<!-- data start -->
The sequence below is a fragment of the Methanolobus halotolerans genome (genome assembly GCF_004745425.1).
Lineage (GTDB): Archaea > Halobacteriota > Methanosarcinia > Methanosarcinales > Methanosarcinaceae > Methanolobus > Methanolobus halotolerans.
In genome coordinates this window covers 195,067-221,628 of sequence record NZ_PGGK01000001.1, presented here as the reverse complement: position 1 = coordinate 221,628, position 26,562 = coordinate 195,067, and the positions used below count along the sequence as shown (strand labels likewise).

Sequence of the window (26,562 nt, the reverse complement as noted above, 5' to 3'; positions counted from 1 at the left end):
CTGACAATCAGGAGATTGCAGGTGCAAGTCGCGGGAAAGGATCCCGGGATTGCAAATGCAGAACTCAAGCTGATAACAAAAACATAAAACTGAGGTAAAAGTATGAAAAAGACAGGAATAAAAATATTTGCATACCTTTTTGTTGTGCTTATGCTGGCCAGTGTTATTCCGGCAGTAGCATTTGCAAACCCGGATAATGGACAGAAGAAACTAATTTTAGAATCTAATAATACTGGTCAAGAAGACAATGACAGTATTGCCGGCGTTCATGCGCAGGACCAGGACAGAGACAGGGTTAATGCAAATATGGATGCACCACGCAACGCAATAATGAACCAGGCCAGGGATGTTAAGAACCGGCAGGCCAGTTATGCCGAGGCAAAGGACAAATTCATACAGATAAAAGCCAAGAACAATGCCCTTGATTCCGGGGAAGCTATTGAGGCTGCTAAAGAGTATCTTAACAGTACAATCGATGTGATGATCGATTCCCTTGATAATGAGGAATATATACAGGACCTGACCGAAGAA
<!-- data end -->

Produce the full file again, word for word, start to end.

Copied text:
The sequence below is a fragment of the Methanolobus halotolerans genome (genome assembly GCF_004745425.1).
Lineage (GTDB): Archaea > Halobacteriota > Methanosarcinia > Methanosarcinales > Methanosarcinaceae > Methanolobus > Methanolobus halotolerans.
In genome coordinates this window covers 195,067-221,628 of sequence record NZ_PGGK01000001.1, presented here as the reverse complement: position 1 = coordinate 221,628, position 26,562 = coordinate 195,067, and the positions used below count along the sequence as shown (strand labels likewise).

Sequence of the window (26,562 nt, the reverse complement as noted above, 5' to 3'; positions counted from 1 at the left end):
CTGACAATCAGGAGATTGCAGGTGCAAGTCGCGGGAAAGGATCCCGGGATTGCAAATGCAGAACTCAAGCTGATAACAAAAACATAAAACTGAGGTAAAAGTATGAAAAAGACAGGAATAAAAATATTTGCATACCTTTTTGTTGTGCTTATGCTGGCCAGTGTTATTCCGGCAGTAGCATTTGCAAACCCGGATAATGGACAGAAGAAACTAATTTTAGAATCTAATAATACTGGTCAAGAAGACAATGACAGTATTGCCGGCGTTCATGCGCAGGACCAGGACAGAGACAGGGTTAATGCAAATATGGATGCACCACGCAACGCAATAATGAACCAGGCCAGGGATGTTAAGAACCGGCAGGCCAGTTATGCCGAGGCAAAGGACAAATTCATACAGATAAAAGCCAAGAACAATGCCCTTGATTCCGGGGAAGCTATTGAGGCTGCTAAAGAGTATCTTAACAGTACAATCGATGTGATGATCGATTCCCTTGATAATGAGGAATATATACAGGACCTGACCGAAGAA